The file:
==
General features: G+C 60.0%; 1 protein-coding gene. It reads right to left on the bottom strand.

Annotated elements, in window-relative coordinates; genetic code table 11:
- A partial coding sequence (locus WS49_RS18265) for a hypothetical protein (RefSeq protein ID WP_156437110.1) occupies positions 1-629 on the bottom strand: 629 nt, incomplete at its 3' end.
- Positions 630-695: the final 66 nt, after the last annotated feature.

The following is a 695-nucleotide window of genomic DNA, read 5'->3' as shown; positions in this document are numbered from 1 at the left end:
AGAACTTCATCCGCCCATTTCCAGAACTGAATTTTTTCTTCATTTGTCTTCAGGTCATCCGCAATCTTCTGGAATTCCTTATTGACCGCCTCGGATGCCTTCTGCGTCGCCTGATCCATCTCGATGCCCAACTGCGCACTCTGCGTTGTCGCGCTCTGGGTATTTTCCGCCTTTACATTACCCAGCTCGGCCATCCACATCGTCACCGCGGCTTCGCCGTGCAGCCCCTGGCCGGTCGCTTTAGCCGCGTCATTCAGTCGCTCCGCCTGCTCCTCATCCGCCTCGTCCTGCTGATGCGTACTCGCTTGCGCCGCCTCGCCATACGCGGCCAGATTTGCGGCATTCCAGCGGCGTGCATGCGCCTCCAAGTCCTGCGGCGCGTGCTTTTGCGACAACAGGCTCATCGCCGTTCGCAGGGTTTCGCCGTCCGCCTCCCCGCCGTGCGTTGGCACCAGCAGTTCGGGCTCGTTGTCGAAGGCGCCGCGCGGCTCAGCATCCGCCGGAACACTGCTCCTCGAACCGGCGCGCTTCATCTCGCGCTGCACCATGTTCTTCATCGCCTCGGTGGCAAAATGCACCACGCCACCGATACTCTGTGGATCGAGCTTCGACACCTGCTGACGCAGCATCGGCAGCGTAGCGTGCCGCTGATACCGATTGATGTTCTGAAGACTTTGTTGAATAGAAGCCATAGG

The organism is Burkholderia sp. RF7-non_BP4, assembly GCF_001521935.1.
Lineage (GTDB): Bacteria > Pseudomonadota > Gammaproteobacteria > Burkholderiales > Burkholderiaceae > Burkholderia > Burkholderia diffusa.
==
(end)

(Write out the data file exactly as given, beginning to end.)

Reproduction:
General features: G+C 60.0%; 1 protein-coding gene. It reads right to left on the bottom strand.

Annotated elements, in window-relative coordinates; genetic code table 11:
- A partial coding sequence (locus WS49_RS18265) for a hypothetical protein (RefSeq protein ID WP_156437110.1) occupies positions 1-629 on the bottom strand: 629 nt, incomplete at its 3' end.
- Positions 630-695: the final 66 nt, after the last annotated feature.

The following is a 695-nucleotide window of genomic DNA, read 5'->3' as shown; positions in this document are numbered from 1 at the left end:
AGAACTTCATCCGCCCATTTCCAGAACTGAATTTTTTCTTCATTTGTCTTCAGGTCATCCGCAATCTTCTGGAATTCCTTATTGACCGCCTCGGATGCCTTCTGCGTCGCCTGATCCATCTCGATGCCCAACTGCGCACTCTGCGTTGTCGCGCTCTGGGTATTTTCCGCCTTTACATTACCCAGCTCGGCCATCCACATCGTCACCGCGGCTTCGCCGTGCAGCCCCTGGCCGGTCGCTTTAGCCGCGTCATTCAGTCGCTCCGCCTGCTCCTCATCCGCCTCGTCCTGCTGATGCGTACTCGCTTGCGCCGCCTCGCCATACGCGGCCAGATTTGCGGCATTCCAGCGGCGTGCATGCGCCTCCAAGTCCTGCGGCGCGTGCTTTTGCGACAACAGGCTCATCGCCGTTCGCAGGGTTTCGCCGTCCGCCTCCCCGCCGTGCGTTGGCACCAGCAGTTCGGGCTCGTTGTCGAAGGCGCCGCGCGGCTCAGCATCCGCCGGAACACTGCTCCTCGAACCGGCGCGCTTCATCTCGCGCTGCACCATGTTCTTCATCGCCTCGGTGGCAAAATGCACCACGCCACCGATACTCTGTGGATCGAGCTTCGACACCTGCTGACGCAGCATCGGCAGCGTAGCGTGCCGCTGATACCGATTGATGTTCTGAAGACTTTGTTGAATAGAAGCCATAGG

The organism is Burkholderia sp. RF7-non_BP4, assembly GCF_001521935.1.
Lineage (GTDB): Bacteria > Pseudomonadota > Gammaproteobacteria > Burkholderiales > Burkholderiaceae > Burkholderia > Burkholderia diffusa.